1. Imo it's pretty simple: people who think there's a conspiracy just don't have a clue how difficult it is to handle real-life measurements. They think the world is perfect, measurements are perfect. Well wake up: they aren't.
There are biases and artificacts in the data. Sometimes there are trends in the data.
For example a measurement device grows older and older and as a result the data slowly change in time. What used to be 0.0 degree becomes 0.1 degree after a long time for example.
For example the environment changes and as a result the temperature measurements change a little. For example a new city block is built nearby. As a result the measured temperatures change a little.
Those are KNOWN biases and people try to correct for these as well as they can. And sometimes there are new insights or new correction methods and sure... magically the data change a little bit.
The only crime would be, to leave the data uncorrected and biased, because then you'd include those artifacts in your studies.
2. People who insist that the current flat line of global temperatures is the end to warming, simply fail to ignore a shitload of other measurements (like the ocean heat content). They also fail to take into account the mitigating mechanisms that are responsible for the flat-lining.
An El Nino that transported a good amount of heat into the deeper ocean... the heat hasn't gone, it's just moved deeper down.
A cooler sun.
A few volcanic eruptions that cooled the planet down a little.
They ignore the possiblity that, without warming, we could've had a very cool couple of years with harsh winters and cool summers, like you normally have under these circumstances. Instead, we still had hot summers.
3. People who insist that there's not enough warming considering the amount of CO2 ignore that
- it takes time to warm the planet, because the oceans take time to warm up. There are studies that it can take as much as 100 years.
- or they look at regions and sure, some regions respond differently. Like the Antarctic ice sheet, which magically expands. But that's a result of melt from the Antarctic glaciers and it's only a natural consequence of the warming.
- or they look at their own backyard and sure, they don't notice anything. But I look at my own backyard and I do notice that we've had really hot summers in the last 10 years, and I notice that I cannot skate anymore because the winters are rarely cold enough anymore.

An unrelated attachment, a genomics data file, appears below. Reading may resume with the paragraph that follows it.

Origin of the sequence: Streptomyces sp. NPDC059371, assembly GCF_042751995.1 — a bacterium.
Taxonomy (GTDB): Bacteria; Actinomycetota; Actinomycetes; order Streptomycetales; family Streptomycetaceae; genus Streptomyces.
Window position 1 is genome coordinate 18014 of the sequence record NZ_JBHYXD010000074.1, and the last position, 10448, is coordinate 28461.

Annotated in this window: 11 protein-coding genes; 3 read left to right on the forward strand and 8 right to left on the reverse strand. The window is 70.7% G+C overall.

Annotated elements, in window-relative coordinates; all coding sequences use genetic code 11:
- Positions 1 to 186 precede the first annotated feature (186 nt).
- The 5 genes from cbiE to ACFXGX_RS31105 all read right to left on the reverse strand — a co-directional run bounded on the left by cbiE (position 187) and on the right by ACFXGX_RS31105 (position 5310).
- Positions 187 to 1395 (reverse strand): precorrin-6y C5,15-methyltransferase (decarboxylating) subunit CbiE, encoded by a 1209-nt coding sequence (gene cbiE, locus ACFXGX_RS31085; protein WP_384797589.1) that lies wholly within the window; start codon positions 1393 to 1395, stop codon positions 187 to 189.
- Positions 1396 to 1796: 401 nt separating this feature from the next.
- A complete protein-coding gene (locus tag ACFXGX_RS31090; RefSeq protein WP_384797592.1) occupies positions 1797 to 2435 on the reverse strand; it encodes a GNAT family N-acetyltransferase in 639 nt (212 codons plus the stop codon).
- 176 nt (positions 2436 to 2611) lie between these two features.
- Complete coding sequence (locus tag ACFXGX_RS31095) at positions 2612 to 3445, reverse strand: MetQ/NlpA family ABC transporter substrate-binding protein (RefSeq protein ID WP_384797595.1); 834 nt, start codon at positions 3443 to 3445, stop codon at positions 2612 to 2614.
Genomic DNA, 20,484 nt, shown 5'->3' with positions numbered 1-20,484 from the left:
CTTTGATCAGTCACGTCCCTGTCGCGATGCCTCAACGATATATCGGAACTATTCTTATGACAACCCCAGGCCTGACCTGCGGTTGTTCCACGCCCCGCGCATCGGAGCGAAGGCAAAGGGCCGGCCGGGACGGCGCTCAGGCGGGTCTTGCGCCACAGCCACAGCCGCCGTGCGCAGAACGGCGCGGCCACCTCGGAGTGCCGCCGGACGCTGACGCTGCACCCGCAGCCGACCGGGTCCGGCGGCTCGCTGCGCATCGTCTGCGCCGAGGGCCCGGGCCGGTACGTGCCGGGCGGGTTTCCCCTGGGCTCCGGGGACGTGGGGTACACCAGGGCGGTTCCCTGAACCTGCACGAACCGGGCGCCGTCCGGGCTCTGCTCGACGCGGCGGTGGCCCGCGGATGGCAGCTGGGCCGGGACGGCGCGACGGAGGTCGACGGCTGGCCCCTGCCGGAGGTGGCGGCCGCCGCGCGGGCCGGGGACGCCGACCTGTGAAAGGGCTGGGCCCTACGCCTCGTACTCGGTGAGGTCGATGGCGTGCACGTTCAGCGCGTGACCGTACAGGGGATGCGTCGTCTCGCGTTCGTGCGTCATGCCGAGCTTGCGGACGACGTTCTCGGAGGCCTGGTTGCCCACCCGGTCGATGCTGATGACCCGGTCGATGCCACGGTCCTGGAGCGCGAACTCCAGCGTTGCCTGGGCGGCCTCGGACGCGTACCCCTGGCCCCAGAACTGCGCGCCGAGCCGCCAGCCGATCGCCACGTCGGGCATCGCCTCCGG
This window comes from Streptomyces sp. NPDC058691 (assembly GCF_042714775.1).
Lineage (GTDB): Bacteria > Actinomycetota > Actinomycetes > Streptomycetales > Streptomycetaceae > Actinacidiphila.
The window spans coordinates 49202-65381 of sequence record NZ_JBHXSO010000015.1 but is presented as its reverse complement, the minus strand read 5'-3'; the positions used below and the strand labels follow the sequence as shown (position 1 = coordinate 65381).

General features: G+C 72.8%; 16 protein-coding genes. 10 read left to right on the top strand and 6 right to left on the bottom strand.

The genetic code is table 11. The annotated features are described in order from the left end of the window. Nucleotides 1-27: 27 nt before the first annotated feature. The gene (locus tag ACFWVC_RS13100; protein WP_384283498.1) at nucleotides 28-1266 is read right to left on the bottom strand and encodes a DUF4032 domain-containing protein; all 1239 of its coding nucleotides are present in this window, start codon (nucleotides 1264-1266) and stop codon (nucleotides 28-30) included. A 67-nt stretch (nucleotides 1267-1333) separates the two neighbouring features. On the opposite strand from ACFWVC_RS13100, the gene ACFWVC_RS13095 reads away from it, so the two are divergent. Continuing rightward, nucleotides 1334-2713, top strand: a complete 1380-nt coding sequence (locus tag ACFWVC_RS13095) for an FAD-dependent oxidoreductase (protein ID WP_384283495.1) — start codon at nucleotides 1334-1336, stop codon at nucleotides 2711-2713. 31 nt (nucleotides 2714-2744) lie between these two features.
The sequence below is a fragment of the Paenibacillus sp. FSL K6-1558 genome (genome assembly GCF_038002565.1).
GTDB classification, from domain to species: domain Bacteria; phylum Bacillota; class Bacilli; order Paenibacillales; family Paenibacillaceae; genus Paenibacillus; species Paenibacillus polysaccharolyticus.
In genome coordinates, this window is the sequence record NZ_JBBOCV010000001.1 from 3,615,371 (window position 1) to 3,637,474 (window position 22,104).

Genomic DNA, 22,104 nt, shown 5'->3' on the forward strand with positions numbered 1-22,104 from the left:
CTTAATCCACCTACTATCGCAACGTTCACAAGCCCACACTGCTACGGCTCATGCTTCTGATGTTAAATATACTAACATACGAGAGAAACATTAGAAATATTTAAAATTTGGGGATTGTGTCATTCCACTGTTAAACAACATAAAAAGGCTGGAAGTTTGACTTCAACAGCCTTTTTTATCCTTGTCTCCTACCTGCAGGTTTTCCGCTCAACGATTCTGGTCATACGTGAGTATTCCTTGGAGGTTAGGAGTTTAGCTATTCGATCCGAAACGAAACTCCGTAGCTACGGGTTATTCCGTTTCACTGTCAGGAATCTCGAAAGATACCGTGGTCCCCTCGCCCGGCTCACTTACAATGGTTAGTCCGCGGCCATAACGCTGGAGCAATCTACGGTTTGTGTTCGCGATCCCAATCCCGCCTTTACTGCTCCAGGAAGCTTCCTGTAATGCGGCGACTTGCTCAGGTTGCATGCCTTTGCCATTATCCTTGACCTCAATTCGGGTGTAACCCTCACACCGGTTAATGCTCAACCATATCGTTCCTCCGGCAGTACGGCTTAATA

- mitigation effect of massive smog clouds.
- a slow buildup of ozone in the upper ozone layer.
4. deniers haven't read this:
5. Deniers have not read about what the Triassic and Jurassic eras were like.
I think those are awesome stories and very informative about what we're heading for.
But for some reason they ignore this. It's a conveniently ignored massive set of data... like this article, deniers never mention it because such a thing cannot be denied:
6. Although to be fair, occasionally they have a point.
But not enough to support their point.
For example to state that cloud cover is an unknown and would mitigate future warming... well it's an interesting viewpoint, but you cannot rely on such a hope that clouds will save us. It could just as well be that there'll be fewer clouds in a warming world.
7. And finally, they don't understand that we have to work with what we know, not with what we don't know.
Alarmists say: we know that we're heading for a warming earth. We don't know exactly how much and how fast, but it has lots of nasty consequences.
Deniers say: we don't know exactly what will happen, let's wait until we know exactly what.
Well... they are just hoping that magically somehow our predictions turn out to be 100% off. Or they hope that magically somehow there'll be a very cheap technological development that will allow us to reshape our CO2 based economy to a zero-emission economy instantly and at almost no cost.
I think that's just hopeful dreaming.
No one person, no group of people, not all the world's scientists combined have the first clue what can be done about it, reasonably or otherwise.
There are several alternatives for sure: nuclear fission energy, geothermal energy, solar energy, wind energy, wave energy. These are available NOW.
The only thing in the way are scared politicians who don't want to spend a single penny on such things. And of course their voters who don't want to spend more money on electricity...
In the future, hopefully maybe even nuclear fusion energy, but when and whether it'll be affordable... we'll have to see.